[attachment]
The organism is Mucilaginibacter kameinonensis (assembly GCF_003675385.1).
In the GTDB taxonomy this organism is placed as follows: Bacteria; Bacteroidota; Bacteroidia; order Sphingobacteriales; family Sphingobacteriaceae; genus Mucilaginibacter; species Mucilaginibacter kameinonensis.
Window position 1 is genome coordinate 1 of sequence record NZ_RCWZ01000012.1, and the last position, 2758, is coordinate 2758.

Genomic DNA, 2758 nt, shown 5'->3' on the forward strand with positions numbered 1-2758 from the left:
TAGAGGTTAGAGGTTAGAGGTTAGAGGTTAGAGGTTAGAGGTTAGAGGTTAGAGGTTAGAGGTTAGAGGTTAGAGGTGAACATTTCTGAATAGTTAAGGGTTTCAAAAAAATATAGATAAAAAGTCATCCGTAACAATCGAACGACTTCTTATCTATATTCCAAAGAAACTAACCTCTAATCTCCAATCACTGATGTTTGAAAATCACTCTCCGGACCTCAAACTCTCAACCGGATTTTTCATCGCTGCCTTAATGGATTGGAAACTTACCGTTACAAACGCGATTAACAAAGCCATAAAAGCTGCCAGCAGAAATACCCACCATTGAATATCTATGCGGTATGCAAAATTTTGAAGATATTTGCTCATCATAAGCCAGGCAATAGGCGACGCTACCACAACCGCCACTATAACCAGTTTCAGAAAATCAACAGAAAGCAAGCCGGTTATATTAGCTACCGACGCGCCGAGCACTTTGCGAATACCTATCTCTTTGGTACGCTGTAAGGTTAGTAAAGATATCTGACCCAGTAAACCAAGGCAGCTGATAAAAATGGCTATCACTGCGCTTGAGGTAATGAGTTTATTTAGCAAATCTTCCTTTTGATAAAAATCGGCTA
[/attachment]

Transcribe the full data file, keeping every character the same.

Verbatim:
The organism is Mucilaginibacter kameinonensis (assembly GCF_003675385.1).
In the GTDB taxonomy this organism is placed as follows: Bacteria; Bacteroidota; Bacteroidia; order Sphingobacteriales; family Sphingobacteriaceae; genus Mucilaginibacter; species Mucilaginibacter kameinonensis.
Window position 1 is genome coordinate 1 of sequence record NZ_RCWZ01000012.1, and the last position, 2758, is coordinate 2758.

Genomic DNA, 2758 nt, shown 5'->3' on the forward strand with positions numbered 1-2758 from the left:
TAGAGGTTAGAGGTTAGAGGTTAGAGGTTAGAGGTTAGAGGTTAGAGGTTAGAGGTTAGAGGTTAGAGGTTAGAGGTGAACATTTCTGAATAGTTAAGGGTTTCAAAAAAATATAGATAAAAAGTCATCCGTAACAATCGAACGACTTCTTATCTATATTCCAAAGAAACTAACCTCTAATCTCCAATCACTGATGTTTGAAAATCACTCTCCGGACCTCAAACTCTCAACCGGATTTTTCATCGCTGCCTTAATGGATTGGAAACTTACCGTTACAAACGCGATTAACAAAGCCATAAAAGCTGCCAGCAGAAATACCCACCATTGAATATCTATGCGGTATGCAAAATTTTGAAGATATTTGCTCATCATAAGCCAGGCAATAGGCGACGCTACCACAACCGCCACTATAACCAGTTTCAGAAAATCAACAGAAAGCAAGCCGGTTATATTAGCTACCGACGCGCCGAGCACTTTGCGAATACCTATCTCTTTGGTACGCTGTAAGGTTAGTAAAGATATCTGACCCAGTAAACCAAGGCAGCTGATAAAAATGGCTATCACTGCGCTTGAGGTAATGAGTTTATTTAGCAAATCTTCCTTTTGATAAAAATCGGCTA